As progressive as I believe to be, there are times where I find myself reverting to harmful stereotypes concerning my body and its agency. When I walk alone at night, I check my posture. Stand up straight. Look ahead. Be confident. My walk to my car is not a runway and I am tired of insisting that there is an audience. At times it feels as if I am justifying a possible unwanted encounter – this happened because you did not walk in confidence. Instead of telling a story about a lack of confidence, how about omitting the predator?
The first shirt that I wore that showed off my figure was a red and white striped shirt that was like a crew neck with a button up underneath. I wore it to go out to eat with my family. And although I looked like a walking candy cane, I remember my dad complimenting me and commenting on the fact that I should begin to dress more like this, more like a girl. Other than that outfit, I typically bought jeans from the boys’ department – carpenter, baggy, and just plain questionable. Not because they were “meant for boys,” but because of the prints on them: green graffiti lettering covering all the pockets. My shirts mainly ranged from 2XL to 3XL, and since I was very slender, I was always drowning in my outfits.
Through providing our ears, we are allowing an unwanted visitor to enter our homes and become a tenant. It is 2018, we should no longer be oblivious as to who our visitors are! I will no longer subject myself to anything that makes me feel that I am less than because I wasn’t born with a penis.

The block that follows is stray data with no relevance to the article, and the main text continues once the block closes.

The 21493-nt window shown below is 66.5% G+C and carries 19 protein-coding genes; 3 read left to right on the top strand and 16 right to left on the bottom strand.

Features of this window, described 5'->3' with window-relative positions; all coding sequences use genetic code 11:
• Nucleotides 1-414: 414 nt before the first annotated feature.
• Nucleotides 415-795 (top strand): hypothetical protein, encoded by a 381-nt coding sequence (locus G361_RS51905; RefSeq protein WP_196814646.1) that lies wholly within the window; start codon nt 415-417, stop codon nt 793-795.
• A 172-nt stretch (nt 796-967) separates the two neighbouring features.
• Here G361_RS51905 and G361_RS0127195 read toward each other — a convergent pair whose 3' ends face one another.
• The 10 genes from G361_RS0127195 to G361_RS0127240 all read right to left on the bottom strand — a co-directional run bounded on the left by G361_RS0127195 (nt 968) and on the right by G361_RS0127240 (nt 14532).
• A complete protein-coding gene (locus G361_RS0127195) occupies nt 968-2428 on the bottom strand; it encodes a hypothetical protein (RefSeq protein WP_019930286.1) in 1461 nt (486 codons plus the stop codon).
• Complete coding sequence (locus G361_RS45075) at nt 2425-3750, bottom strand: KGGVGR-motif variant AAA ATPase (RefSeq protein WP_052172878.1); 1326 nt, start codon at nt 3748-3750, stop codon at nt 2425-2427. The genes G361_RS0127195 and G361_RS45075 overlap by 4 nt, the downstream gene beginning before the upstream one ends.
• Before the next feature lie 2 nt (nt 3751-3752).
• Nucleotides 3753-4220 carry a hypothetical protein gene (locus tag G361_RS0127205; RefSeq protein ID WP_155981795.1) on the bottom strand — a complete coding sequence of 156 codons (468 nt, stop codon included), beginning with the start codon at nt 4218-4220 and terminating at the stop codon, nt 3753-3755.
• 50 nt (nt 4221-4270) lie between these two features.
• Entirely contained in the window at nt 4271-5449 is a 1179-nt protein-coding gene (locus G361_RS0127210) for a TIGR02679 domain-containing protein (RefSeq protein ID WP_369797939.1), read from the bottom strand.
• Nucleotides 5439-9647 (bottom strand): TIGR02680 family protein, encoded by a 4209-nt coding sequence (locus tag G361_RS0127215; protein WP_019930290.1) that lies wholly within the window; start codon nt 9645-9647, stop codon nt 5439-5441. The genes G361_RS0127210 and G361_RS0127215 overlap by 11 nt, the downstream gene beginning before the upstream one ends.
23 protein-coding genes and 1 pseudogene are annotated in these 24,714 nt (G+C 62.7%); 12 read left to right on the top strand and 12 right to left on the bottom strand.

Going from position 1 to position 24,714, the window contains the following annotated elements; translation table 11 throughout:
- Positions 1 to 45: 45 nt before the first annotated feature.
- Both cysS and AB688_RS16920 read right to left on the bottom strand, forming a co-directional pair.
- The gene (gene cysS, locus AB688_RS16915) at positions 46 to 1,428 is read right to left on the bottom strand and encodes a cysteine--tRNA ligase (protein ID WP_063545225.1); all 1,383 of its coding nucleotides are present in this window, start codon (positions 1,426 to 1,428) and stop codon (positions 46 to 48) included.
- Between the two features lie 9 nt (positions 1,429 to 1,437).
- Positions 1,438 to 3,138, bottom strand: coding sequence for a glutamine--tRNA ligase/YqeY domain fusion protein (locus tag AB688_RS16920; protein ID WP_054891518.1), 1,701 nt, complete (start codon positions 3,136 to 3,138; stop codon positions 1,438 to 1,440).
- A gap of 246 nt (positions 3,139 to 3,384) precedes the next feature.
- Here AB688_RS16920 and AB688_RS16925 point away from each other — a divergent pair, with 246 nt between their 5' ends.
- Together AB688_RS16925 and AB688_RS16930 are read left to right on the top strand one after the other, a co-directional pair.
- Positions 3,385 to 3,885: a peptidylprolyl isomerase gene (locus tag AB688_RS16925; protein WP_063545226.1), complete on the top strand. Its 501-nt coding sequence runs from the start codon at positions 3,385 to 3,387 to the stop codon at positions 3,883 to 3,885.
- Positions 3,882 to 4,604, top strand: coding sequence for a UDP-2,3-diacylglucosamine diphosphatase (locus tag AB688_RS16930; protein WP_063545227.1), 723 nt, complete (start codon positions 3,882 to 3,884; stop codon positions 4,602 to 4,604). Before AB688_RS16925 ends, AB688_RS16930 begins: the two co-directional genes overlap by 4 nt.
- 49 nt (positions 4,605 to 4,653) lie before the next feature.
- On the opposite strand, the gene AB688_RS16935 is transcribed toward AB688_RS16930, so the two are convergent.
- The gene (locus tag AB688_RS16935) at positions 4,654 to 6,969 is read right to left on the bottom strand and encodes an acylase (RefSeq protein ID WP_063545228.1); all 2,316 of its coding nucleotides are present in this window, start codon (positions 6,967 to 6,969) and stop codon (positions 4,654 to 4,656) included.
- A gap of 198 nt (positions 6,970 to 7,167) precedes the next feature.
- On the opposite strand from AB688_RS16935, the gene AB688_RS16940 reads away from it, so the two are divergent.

In short, homosocial describes same-sex relationships that are not sexual or romantic. Sedgwick elaborates that homosocial categories are “applied to such activities as ‘male bonding,’ which may, as in our society, be characterized by intense homophobia, fear and hatred of homosexuality” (2466). Although homosocial relationships are strictly platonic, it nevertheless causes anxieties related to homosexual behavior.
For Foucault, the relationship between discourse and sexuality is significant and hence becomes the focus of his argument. Through disagreeing with the repressive hypothesis (sex, except for the means of production is a taboo and should therefore not be discussed), Foucault claims that discourse on sex has intensified since the 18th century. Now this notion may not be shocking, considering that sex is found almost anywhere.
I saw a dead pigeon on the side of the road. She dresses to impress him, Hoping that her clothes